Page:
By Sophia Chirico The Chesapeake Bay Many can agree the health of the Chesapeake Bay is deteriorating. Until about 1950, the Chesapeake Bay accounted for over 75% of the total reported U.S. harvest of blue crabs. Since that time, there has been a slow decline in the region’s market share to an average of less... Continue Reading →
Food, Waste, and the Environment: Waste Relations on a College Campus
By Charlotte Walters (Spring 2022) The Merriam-Webster dictionary defines waste in multiple ways such as “a sparsely settled or barren region,” and “refuse from places of human or animal habitation such as garbage, excrement, and sewage.” Put simply, waste is discarded, expelled, or excess matter. However this term invokes a more complicated discourse in relation... Continue Reading →
How has tourism environmentally redefined, reshaped, and changed native lands in Williamsburg, Virginia?
By Bibiana Mirones (Spring, 2022) Understanding Environmental Anthropology This semester I took Dr. Mara Dicentas Environmental Anthropology Course at William and Mary. Before I take any class that discusses people, topics of decolonization, and themes of intersectionality, I am conscious and reflect on what I hope I will gain from as well as be critical... Continue Reading →
Who Shapes Space?
By Elyas Bouallegui (Spring 2022) This blogpost attempts to illustrate the molding of space by human and non-human inhabitants as they work to serve their own motives in similar ways within a shared space. Specifically, I will be telling the story from my perspective through observing and interviewing a frequent and longtime visitor of Huntley... Continue Reading →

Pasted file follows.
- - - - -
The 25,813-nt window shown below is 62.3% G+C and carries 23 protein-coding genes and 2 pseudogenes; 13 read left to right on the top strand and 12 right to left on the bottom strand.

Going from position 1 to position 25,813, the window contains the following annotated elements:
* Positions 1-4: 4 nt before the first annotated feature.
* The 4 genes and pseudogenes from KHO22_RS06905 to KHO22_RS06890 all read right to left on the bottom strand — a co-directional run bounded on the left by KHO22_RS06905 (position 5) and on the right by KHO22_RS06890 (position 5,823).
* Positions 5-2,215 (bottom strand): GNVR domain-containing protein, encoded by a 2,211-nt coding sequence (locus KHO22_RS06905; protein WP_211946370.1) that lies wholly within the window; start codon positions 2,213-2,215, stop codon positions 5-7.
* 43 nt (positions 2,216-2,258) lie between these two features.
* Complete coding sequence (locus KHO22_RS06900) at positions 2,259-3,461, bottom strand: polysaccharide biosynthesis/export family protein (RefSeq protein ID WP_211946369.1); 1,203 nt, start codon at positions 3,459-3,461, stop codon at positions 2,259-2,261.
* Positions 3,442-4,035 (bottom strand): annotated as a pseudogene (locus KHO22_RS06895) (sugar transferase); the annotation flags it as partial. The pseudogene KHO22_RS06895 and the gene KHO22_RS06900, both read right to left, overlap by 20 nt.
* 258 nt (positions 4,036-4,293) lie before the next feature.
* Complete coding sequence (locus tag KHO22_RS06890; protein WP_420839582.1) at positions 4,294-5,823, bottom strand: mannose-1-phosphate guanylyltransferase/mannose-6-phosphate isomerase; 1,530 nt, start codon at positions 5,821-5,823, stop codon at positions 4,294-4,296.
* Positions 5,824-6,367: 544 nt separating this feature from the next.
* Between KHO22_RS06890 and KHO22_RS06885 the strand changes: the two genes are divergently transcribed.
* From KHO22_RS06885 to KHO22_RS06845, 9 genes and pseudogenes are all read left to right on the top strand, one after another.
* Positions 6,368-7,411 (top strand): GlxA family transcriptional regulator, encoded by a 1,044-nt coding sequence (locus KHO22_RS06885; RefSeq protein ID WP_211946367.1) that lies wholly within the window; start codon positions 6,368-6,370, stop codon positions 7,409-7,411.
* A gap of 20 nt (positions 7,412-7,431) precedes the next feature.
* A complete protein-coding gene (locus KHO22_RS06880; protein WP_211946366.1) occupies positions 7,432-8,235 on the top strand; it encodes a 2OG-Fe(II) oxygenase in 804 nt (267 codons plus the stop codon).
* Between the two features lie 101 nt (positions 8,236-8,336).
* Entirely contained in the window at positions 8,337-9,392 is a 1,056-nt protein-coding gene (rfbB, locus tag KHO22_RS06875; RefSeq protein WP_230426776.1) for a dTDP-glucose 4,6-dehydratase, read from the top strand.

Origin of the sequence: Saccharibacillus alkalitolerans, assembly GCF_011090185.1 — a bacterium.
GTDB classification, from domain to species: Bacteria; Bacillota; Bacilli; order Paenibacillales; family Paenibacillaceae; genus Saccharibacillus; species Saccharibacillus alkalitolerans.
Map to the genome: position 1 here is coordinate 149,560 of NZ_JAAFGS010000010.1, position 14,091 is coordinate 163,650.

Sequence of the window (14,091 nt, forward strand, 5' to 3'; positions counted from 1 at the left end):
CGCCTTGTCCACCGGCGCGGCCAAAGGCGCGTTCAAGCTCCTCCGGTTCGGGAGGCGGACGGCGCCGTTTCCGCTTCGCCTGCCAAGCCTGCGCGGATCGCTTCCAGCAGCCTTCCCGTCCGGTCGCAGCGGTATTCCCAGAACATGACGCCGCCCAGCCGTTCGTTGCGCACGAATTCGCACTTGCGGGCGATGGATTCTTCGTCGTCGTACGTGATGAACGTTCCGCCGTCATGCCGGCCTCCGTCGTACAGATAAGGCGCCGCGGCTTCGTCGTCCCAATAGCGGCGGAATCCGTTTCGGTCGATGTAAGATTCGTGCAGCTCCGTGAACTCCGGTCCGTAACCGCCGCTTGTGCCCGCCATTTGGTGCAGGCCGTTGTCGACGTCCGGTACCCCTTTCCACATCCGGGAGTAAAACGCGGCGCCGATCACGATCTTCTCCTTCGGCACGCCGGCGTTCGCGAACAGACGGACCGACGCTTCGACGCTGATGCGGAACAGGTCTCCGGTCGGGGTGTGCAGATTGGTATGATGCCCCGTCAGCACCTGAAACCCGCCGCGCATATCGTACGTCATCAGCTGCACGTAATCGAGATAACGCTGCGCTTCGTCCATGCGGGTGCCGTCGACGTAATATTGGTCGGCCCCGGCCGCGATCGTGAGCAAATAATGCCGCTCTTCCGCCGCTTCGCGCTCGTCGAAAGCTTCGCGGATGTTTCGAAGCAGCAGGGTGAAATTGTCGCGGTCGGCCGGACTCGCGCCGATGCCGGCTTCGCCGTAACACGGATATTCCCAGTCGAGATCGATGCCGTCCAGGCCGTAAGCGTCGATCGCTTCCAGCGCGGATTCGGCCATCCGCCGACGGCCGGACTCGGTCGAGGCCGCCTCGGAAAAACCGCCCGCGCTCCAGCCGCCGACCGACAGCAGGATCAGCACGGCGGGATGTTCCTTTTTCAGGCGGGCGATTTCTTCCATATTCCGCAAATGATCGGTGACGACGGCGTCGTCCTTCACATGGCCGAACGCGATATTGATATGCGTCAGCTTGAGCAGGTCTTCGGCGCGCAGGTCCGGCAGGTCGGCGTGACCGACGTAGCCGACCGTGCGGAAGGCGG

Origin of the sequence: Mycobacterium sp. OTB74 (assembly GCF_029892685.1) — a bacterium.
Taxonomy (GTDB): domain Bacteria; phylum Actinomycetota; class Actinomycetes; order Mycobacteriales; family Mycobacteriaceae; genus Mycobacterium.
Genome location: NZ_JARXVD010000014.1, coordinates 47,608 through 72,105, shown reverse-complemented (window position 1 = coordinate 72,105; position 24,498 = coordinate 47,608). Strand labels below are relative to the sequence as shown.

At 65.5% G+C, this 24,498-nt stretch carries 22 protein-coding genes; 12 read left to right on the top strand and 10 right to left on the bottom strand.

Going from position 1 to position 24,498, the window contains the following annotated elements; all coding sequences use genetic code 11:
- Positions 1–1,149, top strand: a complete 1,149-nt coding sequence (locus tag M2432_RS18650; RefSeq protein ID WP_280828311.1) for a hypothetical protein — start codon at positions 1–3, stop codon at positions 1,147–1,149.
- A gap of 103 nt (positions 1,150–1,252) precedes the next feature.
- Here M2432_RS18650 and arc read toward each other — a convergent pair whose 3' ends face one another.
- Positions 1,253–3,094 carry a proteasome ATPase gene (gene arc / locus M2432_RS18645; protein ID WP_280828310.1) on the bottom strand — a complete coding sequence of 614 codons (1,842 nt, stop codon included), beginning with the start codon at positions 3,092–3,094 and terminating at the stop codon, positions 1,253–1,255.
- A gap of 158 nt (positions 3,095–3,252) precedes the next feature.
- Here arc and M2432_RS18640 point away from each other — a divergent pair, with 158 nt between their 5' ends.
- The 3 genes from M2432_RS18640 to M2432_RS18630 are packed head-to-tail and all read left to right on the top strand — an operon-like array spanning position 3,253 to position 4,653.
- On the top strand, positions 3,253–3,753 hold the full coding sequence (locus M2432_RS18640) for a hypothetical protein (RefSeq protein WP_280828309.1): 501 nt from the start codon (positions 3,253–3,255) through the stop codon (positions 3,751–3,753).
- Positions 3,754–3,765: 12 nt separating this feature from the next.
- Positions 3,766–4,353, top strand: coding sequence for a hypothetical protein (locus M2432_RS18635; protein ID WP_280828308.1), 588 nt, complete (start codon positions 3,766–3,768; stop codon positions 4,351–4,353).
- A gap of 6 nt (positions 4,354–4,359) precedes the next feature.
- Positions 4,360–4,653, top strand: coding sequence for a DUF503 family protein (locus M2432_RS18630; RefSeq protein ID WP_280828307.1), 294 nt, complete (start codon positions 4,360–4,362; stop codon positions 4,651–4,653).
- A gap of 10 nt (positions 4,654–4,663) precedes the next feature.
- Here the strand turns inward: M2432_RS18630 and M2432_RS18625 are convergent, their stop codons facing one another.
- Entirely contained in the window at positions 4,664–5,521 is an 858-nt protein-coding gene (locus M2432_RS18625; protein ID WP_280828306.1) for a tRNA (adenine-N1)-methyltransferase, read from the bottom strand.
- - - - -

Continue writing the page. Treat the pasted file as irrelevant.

Birdwatching with Birds Watching
Exploring human-animal relations with the William and Mary Bird Club By Alice Palfreyman (Spring 2022) Walking through the Wildflower Refuge on the William and Mary campus, I hear some excitement from the Bird Club crowd in front of me as we turn the corner. Peering through my binoculars, I see exactly what everyone is raving... Continue Reading →
Hearing Indigenous Voices in Parks: Ethical Indigenous Representation
Stella Davis, Grace Dho, Anna Lowe, & Lindsey Monteith Indigenous Voices in Conservation 2022 Think about your favorite local state park. You probably associate it with beautiful landscapes, wildlife, and trails. But, how much do you know about the Indigenous history of that park or the land it’s on? Despite having extensive Indigenous connections, the... Continue Reading →
Colonial Dams on the River of Indigenous Knowledge
By: Yousuf Barekzay, Margaret Donnan, Genevieve Kennedy, Alison Walsh The Rappahannock River (Drawing by Genevieve Kennedy) Introduction When we were presented with the opportunity to do research centered around exploring an Indigenous issue in conservation, many of us were interested in hunting and fishing laws and how those regulations have interrupted heritage practices among different... Continue Reading →
An Opportunity for Growth: Botanic Gardens, Native Plants, and TEK
Evelyn Hall, Marley Fishburn, Laila Kennedy, Isabel Hawkes Park Signage (Kennedy 2022) Williamsburg Botanical Garden We visited Freedom Park's botanical garden this past Spring. While it was a wonderful experience with the flora and fauna that the end of winter brings, we had another purpose for our visit. This walk in the park was a... Continue Reading →
Parks in Virginia – Explorations
Click here to check our interactive GIS map on Virginia's parks. Our class went to do some ethnographic explorations about Nature, Settler Colonialism, and Indigenous Voices in Conservation: York River State ParkFreedom ParkJamestown IslandCollege Landing more to come...